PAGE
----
for Jason Crye
Here I am, in my new body. My intent is to stay a bit longer this time. It becomes difficult, and dulling to the senses, to change from one form to another, almost too much, downloading into a new actuality until an idea takes form, a new shape. I am never born, I just appear. It’s a slow, rolling thing, similar to waking up for the first time. Pushing into new clothes, new fur, perhaps a different color. Eight inches high, sometimes nine, a triangular nose, strong legs, hollow bone filled with air, and mass, and blood, the ability to think without thinking. A tail to swat flies, flies are little cameras sent to spy on humans. Usually a different texture of the same form, but not always. I am allowed, within the confines of my position, to suggest what form I would like to take next, as human males are allowed to suggest to a military recruiter where they would like to be placed, but in the end, because he is much older than I, and has named the world, and knows everything in it, the master chooses for me…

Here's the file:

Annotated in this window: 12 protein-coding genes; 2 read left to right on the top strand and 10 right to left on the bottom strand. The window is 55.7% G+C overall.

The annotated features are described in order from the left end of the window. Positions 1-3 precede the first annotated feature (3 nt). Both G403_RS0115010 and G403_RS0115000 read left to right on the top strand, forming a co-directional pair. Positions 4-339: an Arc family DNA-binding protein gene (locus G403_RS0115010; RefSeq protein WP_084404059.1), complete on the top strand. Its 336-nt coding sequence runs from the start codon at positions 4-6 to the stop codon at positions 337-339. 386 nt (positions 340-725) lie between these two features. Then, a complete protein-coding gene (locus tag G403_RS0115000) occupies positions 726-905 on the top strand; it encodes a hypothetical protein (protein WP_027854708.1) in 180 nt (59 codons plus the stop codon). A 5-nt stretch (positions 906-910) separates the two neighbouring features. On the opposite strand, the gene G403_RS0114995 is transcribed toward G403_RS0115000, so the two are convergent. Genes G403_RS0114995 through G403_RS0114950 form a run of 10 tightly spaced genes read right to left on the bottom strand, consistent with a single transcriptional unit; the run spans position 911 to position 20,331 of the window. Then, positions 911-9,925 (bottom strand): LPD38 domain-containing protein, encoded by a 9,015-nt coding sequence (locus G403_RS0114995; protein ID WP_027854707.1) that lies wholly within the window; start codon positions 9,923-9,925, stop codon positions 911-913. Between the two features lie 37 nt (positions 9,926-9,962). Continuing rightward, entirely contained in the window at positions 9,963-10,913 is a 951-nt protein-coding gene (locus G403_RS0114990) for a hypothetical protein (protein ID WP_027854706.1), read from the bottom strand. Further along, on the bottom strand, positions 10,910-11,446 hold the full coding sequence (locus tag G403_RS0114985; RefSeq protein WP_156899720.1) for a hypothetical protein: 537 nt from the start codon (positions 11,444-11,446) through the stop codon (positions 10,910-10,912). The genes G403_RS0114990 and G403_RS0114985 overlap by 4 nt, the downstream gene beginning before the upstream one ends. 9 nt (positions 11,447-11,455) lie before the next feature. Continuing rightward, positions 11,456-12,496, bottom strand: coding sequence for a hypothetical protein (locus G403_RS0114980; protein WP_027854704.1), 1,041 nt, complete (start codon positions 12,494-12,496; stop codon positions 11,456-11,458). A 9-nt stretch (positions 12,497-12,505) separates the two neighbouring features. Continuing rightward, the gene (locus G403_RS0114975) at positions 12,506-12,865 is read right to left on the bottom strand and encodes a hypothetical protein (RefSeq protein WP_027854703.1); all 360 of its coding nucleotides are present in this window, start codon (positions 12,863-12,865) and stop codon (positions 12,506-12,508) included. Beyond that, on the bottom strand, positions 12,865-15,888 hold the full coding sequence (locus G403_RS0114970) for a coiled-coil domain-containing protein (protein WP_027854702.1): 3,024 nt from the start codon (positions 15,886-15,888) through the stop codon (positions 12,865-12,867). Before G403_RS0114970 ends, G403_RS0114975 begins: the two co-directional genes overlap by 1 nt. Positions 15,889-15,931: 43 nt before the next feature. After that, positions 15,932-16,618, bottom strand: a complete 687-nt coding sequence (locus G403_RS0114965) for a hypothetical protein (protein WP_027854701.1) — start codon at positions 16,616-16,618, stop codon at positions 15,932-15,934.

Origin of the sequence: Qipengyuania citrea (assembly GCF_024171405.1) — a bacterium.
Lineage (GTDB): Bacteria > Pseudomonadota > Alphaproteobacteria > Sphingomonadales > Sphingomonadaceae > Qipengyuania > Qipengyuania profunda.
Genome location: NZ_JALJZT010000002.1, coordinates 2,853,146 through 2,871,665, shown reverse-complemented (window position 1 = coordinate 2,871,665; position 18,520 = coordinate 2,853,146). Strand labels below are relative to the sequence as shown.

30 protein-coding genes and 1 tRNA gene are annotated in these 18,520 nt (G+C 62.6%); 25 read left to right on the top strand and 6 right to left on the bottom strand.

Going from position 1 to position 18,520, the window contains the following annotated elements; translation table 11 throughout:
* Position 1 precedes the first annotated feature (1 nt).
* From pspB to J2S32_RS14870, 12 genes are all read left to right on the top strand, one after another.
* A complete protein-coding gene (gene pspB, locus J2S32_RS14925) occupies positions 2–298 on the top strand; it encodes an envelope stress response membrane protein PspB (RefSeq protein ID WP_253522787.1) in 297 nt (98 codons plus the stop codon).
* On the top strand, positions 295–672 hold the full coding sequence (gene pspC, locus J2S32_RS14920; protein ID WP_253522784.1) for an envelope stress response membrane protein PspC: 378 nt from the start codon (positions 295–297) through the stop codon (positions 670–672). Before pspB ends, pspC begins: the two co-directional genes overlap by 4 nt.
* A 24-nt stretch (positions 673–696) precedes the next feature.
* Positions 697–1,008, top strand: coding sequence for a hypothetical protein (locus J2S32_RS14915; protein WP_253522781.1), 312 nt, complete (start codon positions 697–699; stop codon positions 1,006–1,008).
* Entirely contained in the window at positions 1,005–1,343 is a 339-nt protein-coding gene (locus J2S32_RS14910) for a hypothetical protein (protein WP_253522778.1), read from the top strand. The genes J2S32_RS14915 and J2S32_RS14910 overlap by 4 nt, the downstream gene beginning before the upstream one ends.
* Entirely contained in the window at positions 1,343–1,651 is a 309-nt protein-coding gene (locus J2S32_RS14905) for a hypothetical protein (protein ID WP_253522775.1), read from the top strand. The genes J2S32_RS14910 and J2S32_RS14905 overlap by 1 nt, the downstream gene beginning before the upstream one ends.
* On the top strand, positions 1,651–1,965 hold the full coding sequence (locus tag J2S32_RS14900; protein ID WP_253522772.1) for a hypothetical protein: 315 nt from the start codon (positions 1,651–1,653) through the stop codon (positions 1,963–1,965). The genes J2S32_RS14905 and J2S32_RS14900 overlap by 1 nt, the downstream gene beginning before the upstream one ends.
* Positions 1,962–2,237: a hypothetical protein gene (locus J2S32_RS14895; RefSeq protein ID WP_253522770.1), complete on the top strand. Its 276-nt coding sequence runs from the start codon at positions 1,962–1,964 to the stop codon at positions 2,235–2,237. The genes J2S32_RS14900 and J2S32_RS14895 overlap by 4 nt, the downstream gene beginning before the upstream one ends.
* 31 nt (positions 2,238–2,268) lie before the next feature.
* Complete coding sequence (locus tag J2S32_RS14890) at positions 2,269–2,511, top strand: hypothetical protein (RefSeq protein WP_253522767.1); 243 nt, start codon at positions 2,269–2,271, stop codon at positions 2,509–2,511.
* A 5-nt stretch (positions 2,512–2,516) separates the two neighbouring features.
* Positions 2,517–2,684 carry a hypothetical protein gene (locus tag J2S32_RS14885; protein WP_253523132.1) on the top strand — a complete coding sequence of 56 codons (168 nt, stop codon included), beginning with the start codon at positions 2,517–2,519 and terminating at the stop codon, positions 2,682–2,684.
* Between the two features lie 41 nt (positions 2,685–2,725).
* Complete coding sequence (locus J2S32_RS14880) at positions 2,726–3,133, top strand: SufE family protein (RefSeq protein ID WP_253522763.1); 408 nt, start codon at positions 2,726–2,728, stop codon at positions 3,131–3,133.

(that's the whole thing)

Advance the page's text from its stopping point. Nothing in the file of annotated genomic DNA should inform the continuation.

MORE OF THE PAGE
Sometimes, at night, I’ll roam the apartment while the young couple is/are asleep. I’m still learning the rules of human language, things like his versus hers, is and are, things a simpleton ought to know. But I’m not really concerned with language, it’s more about passing. Down here, near the imitation wood flooring, things are different. I’ve lived on the ground most of my life. The master says once I have mastered this walking thing, this perfection of imitation, then perhaps I’ll finally be able to transfer into a human body, which is the ultimate, it is what I have wanted for so long. To stand on two legs, not four, to curl my fingers into a fist, to take what I want. The only thing left to decide is his versus hers, which form do I want to take? Do I want to take the entire world into the cleft between my legs, which is thrilling but also dangerous, or do I want to bounce the world on the tip of everything named violence, push against the boundaries of male and female, which is of course artificial, these are only words, the membranes themselves are very much the same—soft, warm, delightfully pungent. Again, it’s the import they place on the words, not me. Personally it all tastes the same to me, and I still don’t understand, after all these iterations, why humans insist on two sides of the same bald coin. The form doesn’t matter, the appendages, is it not a heart beating inside a chest, tucked safely under new bones, the same as mine, liquid as ancient as the ocean flowing in its veins? I’d spoken to a friend of this before, another shapeshifter, how I’d love to be a beautiful girl for one day, or one weekend, to feel the weight of a handsome man on me, pushing his anger and his beauty inside me like I was the most important girl in the world, and I would take to him like a girl takes to a horse, another animal I have hosted, our effort exhausted and slick with our lovemaking, my face swollen with the flush of a new body, new possibilities, a small life beating inside me moments after the liquid comes. And what would you do with this new creature growing inside you? my friend asked. Eat it upon birth, of course, both of us laughing. The master wouldn’t like that, the possibility of losing a soul. It’s only in jest, I said, my head warm with the possibility of argument, of contentment, but the sun was against my fur and I didn’t care to discuss the issue further. We both stood eight inches off the ground, the possibility of my enticing a beautiful male or female of the human species as remote as Venus, as cold as the surface of Neptune, a word I learned from a boy I was very close to, if only for a moment. But more on that later.